The South Pole Overland Traverse (SPOT) arrived a few days ago. It's more efficient in terms of gallons of fuel spent to drive fuel to the South Pole than it is to fly it in. The station needs to have enough fuel by the end of the summer to sustain it through the winter (and usually has at least twice as much for safety). So several times during the Antarctic summer, a convoy of tractor/trucks leaves McMurdo for the pole. If you've ever watched the American TV show "Ice Road Truckers", this trip really puts it to shame. Each tractor/truck pulls a enormous bladder of fuel. One truck pulls a housing unit for the drivers. The trucks are equipped with geological equipment so that they can safely avoid crevasses. Along they way they cross the Trans-Antarctic mountains, and endure major snowstorms. Imagine digging your car out of a 10 foot drift that completely covers it! On average the traverse makes it about 30 miles a day and the whole trip (one-way) takes around a month. The progress of the traverse is shown on the monitors in the galley, so we knew when they were getting close. There was an announcement over the loudspeaker when they were about a 1/2 hour away and cleared to come down the landing strip. Shortly after, we were able to see small, very slowly moving on the horizon.
We said goodbye to the second of our winter-overs last week. While waiting for his plane to be ready, I snapped a group photo of all the SPT people currently at pole.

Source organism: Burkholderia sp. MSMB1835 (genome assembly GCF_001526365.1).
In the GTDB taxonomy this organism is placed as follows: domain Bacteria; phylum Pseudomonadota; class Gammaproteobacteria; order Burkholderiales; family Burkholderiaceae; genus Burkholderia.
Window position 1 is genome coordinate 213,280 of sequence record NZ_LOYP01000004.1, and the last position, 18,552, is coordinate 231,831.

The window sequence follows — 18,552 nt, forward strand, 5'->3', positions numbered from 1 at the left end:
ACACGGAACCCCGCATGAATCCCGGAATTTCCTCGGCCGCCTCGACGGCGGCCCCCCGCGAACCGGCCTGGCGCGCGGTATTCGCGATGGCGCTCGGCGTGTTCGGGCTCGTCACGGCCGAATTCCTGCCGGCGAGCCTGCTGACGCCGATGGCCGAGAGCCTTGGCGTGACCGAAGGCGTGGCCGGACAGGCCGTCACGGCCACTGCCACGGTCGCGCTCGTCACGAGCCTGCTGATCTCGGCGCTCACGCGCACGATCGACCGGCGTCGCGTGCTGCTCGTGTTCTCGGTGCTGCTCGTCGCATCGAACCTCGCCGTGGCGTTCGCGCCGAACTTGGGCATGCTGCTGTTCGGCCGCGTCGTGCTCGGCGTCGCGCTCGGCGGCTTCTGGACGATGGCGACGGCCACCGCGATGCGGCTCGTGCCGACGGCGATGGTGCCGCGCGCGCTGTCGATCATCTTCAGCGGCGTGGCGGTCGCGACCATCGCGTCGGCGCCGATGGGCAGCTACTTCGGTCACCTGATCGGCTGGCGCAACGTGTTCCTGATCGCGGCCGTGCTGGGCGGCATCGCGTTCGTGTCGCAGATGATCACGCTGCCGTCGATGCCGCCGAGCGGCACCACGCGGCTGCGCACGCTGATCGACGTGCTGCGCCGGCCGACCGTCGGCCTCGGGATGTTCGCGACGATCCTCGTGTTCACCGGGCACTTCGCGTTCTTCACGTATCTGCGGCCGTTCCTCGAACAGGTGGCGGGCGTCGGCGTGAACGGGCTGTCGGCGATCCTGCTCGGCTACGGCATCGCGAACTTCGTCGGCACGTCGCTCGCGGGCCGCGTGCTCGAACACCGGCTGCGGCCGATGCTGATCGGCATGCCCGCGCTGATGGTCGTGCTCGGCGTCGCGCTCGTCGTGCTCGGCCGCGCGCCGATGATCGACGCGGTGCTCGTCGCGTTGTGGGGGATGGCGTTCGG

The receiver team has spent the last two days pulling apart the cryostat and focal plane (detectors) inside. After a quick swap out of some detectors, they put it back together and back inside the receiver. In the first picture, you can see the feedhorns that couples the light into the detectors that are directly underneath. The second picture shows the back side of the entire assembly. The nine silver and red towers sticking up above the gold ring are part of the readout electronics that we use to measure the signals on the detectors. Working with the focal plane is a delicate task, and there was definitely a feeling of relief once it was back safely in the cryostat. The plan is to close up the cryostat in the next day, and cool it back down to begin checking out the new detectors. If all goes well, in a couple weeks it will be hoisted back up into the telescope cabin to begin new calibration measurements.